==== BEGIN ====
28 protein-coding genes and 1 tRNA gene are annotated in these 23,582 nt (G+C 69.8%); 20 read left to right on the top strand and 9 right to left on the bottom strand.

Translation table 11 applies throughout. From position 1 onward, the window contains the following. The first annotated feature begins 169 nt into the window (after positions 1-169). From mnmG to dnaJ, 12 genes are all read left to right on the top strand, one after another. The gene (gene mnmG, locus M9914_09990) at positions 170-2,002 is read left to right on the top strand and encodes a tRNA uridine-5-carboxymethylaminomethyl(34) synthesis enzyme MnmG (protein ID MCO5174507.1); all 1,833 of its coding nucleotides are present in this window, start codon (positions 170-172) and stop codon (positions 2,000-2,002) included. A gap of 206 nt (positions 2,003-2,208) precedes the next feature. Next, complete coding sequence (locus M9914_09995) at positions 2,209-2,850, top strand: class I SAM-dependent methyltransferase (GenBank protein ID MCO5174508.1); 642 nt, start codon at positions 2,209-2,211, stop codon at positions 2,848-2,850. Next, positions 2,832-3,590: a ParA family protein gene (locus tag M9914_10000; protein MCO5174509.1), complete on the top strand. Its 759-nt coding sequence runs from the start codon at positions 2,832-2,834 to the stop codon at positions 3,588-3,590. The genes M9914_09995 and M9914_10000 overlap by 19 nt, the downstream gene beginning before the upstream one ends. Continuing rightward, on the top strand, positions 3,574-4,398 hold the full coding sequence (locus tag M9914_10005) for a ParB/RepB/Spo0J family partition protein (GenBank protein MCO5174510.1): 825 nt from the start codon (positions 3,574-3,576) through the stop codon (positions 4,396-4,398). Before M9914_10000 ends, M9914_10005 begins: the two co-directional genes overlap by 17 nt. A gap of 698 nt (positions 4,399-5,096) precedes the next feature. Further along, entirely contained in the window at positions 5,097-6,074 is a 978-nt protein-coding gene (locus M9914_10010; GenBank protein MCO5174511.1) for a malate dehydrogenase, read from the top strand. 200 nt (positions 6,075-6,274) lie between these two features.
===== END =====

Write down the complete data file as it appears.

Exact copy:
28 protein-coding genes and 1 tRNA gene are annotated in these 23,582 nt (G+C 69.8%); 20 read left to right on the top strand and 9 right to left on the bottom strand.

Translation table 11 applies throughout. From position 1 onward, the window contains the following. The first annotated feature begins 169 nt into the window (after positions 1-169). From mnmG to dnaJ, 12 genes are all read left to right on the top strand, one after another. The gene (gene mnmG, locus M9914_09990) at positions 170-2,002 is read left to right on the top strand and encodes a tRNA uridine-5-carboxymethylaminomethyl(34) synthesis enzyme MnmG (protein ID MCO5174507.1); all 1,833 of its coding nucleotides are present in this window, start codon (positions 170-172) and stop codon (positions 2,000-2,002) included. A gap of 206 nt (positions 2,003-2,208) precedes the next feature. Next, complete coding sequence (locus M9914_09995) at positions 2,209-2,850, top strand: class I SAM-dependent methyltransferase (GenBank protein ID MCO5174508.1); 642 nt, start codon at positions 2,209-2,211, stop codon at positions 2,848-2,850. Next, positions 2,832-3,590: a ParA family protein gene (locus tag M9914_10000; protein MCO5174509.1), complete on the top strand. Its 759-nt coding sequence runs from the start codon at positions 2,832-2,834 to the stop codon at positions 3,588-3,590. The genes M9914_09995 and M9914_10000 overlap by 19 nt, the downstream gene beginning before the upstream one ends. Continuing rightward, on the top strand, positions 3,574-4,398 hold the full coding sequence (locus tag M9914_10005) for a ParB/RepB/Spo0J family partition protein (GenBank protein MCO5174510.1): 825 nt from the start codon (positions 3,574-3,576) through the stop codon (positions 4,396-4,398). Before M9914_10000 ends, M9914_10005 begins: the two co-directional genes overlap by 17 nt. A gap of 698 nt (positions 4,399-5,096) precedes the next feature. Further along, entirely contained in the window at positions 5,097-6,074 is a 978-nt protein-coding gene (locus M9914_10010; GenBank protein MCO5174511.1) for a malate dehydrogenase, read from the top strand. 200 nt (positions 6,075-6,274) lie between these two features.